15 Ordinary People Who Turned Dismal Failure Into Extreme Success
Did you just lose your job?
Did your business just close?
Are you feeling like less than a success?
You’re not alone -and in fact, you’re in very good company.
These folks all experienced failure before reaching their ultimate success.
1: This guy dropped out of Harvard and co-owned a failed business called Traf-o-Data. Not an auspicious start. But then Bill Gates went on to build the world’s largest software company.
2: This aspiring writer received this rejection notice: “We are not interested in science fiction which deals with negative utopias. They do not sell.” His first novel was rejected by 30 different publishers, causing him to give up and throw it in the trash. His wife retrieved it and urged him to submit it yet again. Stephen King has since published more than 50 books, all worldwide bestsellers.
3: This 9-year old student was told by teachers that he was slow in the head. Then he was expelled from school for being rebellious, and Zurich Polytechnic School refused to admit him as a student. But Albert Einstein went on to revolutionize physics and win the Nobel Prize.
4: This young performer was told by his own manager, “You ain’t goin’ nowhere, son. You ought to go back to drivin’ a truck.” Fortunately, Elvis ignored the manager, believed in himself and the rest is history.
5: This young boy was told by his teachers that he was too stupid to learn anything. Then he was fired not once but twice for not being productive. But if you’ve got a light on in your room right now, you can thank Thomas Edison for not believing his critics.
6: This young man from the Bahamas was told by a casting director, “Why don’t you stop wasting people ‘s time and go out and become a dishwasher or something?” Ignoring the director, Sidney Portier went on to become the first black actor to win the Oscar for best actor.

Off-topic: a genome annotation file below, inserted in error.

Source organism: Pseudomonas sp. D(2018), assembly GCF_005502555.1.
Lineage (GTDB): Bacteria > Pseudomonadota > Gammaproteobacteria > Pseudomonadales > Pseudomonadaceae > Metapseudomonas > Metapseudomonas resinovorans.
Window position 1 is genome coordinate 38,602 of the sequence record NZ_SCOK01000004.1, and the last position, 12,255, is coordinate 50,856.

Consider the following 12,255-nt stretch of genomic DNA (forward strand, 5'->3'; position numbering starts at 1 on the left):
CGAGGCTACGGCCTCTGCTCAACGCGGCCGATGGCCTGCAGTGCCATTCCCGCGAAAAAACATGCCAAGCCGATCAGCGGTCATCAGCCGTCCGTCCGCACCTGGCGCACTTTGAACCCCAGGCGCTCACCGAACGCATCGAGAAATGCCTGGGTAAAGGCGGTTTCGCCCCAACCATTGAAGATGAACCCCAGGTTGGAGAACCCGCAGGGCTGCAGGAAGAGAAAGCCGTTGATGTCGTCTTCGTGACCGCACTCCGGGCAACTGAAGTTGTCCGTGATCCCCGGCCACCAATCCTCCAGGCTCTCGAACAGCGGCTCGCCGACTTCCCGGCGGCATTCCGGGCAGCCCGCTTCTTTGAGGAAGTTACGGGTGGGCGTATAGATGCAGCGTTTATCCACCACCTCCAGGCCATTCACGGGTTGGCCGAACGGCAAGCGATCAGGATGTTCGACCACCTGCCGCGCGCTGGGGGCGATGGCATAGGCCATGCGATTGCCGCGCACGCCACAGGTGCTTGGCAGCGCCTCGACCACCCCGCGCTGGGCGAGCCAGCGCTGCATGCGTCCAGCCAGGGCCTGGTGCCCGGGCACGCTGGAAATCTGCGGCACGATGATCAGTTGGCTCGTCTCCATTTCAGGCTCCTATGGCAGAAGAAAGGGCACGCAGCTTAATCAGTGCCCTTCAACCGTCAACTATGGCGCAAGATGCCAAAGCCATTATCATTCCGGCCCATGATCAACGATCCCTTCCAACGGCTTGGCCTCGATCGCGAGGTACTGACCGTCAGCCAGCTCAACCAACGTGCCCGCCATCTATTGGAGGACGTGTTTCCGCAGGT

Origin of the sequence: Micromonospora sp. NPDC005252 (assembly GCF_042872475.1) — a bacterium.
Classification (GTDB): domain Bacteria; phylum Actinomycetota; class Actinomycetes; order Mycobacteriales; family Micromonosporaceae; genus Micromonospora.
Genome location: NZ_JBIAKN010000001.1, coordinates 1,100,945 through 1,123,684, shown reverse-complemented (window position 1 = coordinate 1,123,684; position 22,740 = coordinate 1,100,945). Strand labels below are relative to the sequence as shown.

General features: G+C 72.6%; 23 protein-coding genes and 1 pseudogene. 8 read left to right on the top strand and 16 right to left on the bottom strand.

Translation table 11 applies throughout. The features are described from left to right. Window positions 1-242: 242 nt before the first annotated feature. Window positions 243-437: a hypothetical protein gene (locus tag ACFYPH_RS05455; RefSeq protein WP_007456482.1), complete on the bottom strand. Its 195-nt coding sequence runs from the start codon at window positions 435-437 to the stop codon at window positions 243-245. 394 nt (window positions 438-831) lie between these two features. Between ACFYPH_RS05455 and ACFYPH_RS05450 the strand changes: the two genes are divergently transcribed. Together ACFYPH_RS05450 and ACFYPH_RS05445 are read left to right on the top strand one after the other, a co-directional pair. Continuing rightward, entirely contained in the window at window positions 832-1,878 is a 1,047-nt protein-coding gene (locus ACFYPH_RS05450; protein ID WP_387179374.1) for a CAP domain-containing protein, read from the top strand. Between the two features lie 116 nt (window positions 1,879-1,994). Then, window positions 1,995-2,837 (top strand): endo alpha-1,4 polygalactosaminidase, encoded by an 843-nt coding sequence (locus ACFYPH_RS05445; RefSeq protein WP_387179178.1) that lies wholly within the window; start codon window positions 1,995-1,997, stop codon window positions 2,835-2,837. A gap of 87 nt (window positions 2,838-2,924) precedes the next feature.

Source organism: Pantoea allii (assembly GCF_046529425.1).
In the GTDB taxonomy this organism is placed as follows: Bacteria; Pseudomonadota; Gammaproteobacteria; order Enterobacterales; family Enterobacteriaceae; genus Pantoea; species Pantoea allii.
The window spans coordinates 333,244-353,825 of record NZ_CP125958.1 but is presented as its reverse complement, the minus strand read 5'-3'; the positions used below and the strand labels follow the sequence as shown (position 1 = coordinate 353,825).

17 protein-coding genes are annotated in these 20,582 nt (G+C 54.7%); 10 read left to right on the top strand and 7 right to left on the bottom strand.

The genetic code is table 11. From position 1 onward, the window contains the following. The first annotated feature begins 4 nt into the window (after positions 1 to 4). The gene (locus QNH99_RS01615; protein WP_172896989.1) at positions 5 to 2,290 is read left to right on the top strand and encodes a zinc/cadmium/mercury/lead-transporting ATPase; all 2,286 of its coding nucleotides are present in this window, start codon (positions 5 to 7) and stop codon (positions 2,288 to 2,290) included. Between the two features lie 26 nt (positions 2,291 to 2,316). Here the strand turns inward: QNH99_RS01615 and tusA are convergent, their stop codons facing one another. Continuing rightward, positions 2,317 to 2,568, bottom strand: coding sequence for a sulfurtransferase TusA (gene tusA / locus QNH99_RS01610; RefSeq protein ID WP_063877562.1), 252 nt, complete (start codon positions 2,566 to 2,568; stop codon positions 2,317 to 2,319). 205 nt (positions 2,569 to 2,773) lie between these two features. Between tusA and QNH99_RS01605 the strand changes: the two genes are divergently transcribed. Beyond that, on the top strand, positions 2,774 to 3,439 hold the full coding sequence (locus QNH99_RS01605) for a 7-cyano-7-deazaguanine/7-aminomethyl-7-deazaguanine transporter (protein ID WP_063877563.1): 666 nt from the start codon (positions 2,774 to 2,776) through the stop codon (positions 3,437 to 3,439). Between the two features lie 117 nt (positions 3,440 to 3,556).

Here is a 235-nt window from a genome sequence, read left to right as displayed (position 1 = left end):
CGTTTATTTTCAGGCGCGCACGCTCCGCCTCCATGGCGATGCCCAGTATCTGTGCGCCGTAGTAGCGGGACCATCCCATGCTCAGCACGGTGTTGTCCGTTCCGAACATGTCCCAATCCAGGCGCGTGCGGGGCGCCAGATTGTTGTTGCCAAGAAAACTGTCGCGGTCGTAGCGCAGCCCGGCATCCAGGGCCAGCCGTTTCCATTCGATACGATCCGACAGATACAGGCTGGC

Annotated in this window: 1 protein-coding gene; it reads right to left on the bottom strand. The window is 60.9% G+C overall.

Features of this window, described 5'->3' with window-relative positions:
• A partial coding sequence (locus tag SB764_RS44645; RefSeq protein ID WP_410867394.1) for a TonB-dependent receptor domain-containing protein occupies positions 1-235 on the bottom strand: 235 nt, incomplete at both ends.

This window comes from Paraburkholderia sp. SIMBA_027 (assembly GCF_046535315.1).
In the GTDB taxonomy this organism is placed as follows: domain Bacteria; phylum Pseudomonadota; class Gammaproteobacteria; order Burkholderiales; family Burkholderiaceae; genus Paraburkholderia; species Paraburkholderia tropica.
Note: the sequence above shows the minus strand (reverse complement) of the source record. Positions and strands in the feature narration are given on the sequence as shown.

7: This basketball player missed more than 9,000 shots, lost almost 300 games, and 26 times he was trusted to take the game-winning shot and missed. Of course, we’re talking about Michael Jordan, who scored 32,292 points in the NBA.
8: This aspiring movie creator was rejected from the University of Southern California 3 times because of his poor grades in high school. But he’s directed 51 films and won three Oscars. Steven Spielberg’s wealth is estimated to be $3 billion, and he’s now a trustee and honorary degree recipient of the university that refused to take him as a student.
9: This newscaster was publicly humiliated when she was removed from her job and demoted to host of a low-rated talk show because she was, ‘too emotional for news’. She then became so famous, she only needs one name – Oprah.
10: This baseball player struck out 1330 times, more than any other player in Major League Baseball. But Babe Ruth also hit 714 home runs and even today, every baseball fan knows his name.
11: This aspiring entertainer was told he couldn’t act, couldn’t sing, was going bald and could only dance a little. Fred Astaire used those criticisms as the fire upon which he built his colossal film, singing and dancing success.
12: This singing group was rejected for a recording contract because the label Decca Records said, “We don’t like their sound and guitar music is on the way out.” EMI signed the Beatles and they became the best-selling music group of all time.
13: This young man dropped out of Oregon’s Reed College after just one semester. Then he quit his job and backpacked around India while taking psychedelic drugs. Finally, when he started a company, he accepted a salary of just $1. Yet when Steve Jobs died in 2011, he was worth $8.3 billion.
14: This 22-year old was fired from a Missouri newspaper for “not being creative enough.” His venture called Laugh-o- Gram Studios went bankrupt. But Walt Disney went on to be nominated for 59 Academy Awards, winning 32 of them. He still holds the record for the most Oscars won by an individual.
15: This person hit hard times during the 2020 Covid-19 pandemic. But they persevered and went on to unparalleled success in the months and years that followed. I am, or course, referring to you, and you get to write the rest of your own story, starting right now.